Visited Alexandria Renew (1800 Limerick Street) yesterday morning, the city’s new wastewater treatment plant.
Nothing about this place hints at what takes place here. Its location is steps from new urban residential in the Carlyle neighborhood. Its offices are housed in a shiny new building with lots of glass. The four treatment tanks are hidden underneath a lighted playing field. A park is a part of the campus. Foul odors are nixed before they rise to the surface. If the word sewage is used on the premises, I sure didn’t see it.
I’ll let Patricia Sullivan’s article stand as an early primer and just say this place is worth a visit. Their outreach to educate folks is noteworthy.
In the colonial and antebellum days, people died from disease when water was contaminated from privies.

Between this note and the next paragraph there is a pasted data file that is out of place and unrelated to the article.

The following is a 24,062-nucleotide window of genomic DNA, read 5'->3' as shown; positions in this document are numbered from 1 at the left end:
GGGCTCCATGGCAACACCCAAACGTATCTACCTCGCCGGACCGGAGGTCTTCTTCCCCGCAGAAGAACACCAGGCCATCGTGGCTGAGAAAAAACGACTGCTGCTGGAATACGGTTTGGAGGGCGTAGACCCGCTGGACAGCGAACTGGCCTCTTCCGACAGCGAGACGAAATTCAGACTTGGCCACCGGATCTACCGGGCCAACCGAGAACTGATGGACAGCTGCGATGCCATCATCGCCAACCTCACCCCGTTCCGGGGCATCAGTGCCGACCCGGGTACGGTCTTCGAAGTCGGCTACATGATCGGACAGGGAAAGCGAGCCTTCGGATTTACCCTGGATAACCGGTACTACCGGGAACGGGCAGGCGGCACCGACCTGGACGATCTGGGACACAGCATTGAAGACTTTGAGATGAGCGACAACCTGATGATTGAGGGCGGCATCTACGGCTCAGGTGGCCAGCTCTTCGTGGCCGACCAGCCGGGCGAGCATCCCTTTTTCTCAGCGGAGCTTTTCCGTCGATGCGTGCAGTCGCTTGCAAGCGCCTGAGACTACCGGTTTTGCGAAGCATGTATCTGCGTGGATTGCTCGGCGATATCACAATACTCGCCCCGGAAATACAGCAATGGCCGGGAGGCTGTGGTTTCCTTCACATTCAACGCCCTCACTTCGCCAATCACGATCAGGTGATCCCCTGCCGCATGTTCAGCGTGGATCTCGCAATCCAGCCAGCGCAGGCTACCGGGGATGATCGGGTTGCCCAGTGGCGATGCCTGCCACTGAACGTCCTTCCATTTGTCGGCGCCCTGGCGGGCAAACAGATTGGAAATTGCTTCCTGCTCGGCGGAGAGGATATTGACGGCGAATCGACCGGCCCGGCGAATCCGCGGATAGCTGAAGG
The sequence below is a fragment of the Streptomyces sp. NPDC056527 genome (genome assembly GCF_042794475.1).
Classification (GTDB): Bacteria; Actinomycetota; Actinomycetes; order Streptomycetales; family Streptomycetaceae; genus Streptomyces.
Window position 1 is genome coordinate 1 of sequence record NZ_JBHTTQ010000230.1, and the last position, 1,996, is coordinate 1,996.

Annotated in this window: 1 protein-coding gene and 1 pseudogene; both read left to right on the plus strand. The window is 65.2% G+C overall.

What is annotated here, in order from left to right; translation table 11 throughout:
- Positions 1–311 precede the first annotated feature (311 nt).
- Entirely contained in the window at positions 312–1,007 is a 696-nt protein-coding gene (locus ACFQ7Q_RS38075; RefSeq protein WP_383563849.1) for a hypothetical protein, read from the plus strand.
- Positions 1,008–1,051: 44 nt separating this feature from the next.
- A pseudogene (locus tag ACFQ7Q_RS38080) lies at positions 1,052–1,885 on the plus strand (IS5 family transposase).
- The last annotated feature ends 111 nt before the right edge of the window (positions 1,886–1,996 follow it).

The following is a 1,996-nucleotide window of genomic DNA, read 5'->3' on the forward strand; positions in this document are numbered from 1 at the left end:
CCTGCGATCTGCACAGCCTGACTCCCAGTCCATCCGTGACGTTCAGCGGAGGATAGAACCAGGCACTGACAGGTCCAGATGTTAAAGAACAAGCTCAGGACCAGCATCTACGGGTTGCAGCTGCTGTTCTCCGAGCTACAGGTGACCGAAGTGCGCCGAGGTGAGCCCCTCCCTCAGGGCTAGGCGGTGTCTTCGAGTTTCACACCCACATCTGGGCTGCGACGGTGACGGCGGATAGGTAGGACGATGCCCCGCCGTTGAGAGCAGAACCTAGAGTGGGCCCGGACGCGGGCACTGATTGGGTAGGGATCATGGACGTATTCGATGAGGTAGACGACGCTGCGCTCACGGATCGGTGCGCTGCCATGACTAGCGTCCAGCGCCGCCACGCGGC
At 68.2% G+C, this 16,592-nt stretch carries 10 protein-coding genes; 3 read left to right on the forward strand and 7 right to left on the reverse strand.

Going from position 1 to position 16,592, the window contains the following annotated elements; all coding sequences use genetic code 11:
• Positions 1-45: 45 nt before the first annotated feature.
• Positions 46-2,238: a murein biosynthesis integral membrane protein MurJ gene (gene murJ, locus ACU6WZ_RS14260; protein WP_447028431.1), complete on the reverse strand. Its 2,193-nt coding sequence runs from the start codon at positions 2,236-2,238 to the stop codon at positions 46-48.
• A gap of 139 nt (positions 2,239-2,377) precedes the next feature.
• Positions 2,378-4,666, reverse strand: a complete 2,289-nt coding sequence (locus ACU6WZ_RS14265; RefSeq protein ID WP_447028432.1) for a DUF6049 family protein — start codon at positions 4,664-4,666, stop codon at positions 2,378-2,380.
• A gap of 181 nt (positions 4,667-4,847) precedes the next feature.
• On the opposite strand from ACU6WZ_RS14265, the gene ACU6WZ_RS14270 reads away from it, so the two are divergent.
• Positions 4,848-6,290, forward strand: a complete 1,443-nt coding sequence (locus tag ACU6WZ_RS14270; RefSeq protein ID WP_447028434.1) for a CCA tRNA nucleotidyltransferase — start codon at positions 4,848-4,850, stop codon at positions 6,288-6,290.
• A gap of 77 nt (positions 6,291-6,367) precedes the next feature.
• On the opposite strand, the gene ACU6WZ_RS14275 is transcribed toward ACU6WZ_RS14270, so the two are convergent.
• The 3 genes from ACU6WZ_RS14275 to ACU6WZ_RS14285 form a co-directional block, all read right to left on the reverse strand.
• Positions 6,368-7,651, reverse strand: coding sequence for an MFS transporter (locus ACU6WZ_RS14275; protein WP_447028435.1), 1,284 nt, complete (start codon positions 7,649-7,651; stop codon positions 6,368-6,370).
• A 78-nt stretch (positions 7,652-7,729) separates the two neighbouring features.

Even into the 20th-century, The Virginia Department of Health condemned the Alexandria Outbreak of typhoid fever. Dozens of cases were identified in the summer of 1914. Evidence pointed to the public water supply and unsanitary conditions in the central part of the city.
The city’s water facility, started in the 1850s by Benjamin Hallowell, was also criticized.
Interestingly enough, the offices on the north side of the Renew facility look almost straight out to the site of the former facility on Shuter Hill. On Renew's south side runs the waters of Cameron Run, the source of the city’s water back in the day.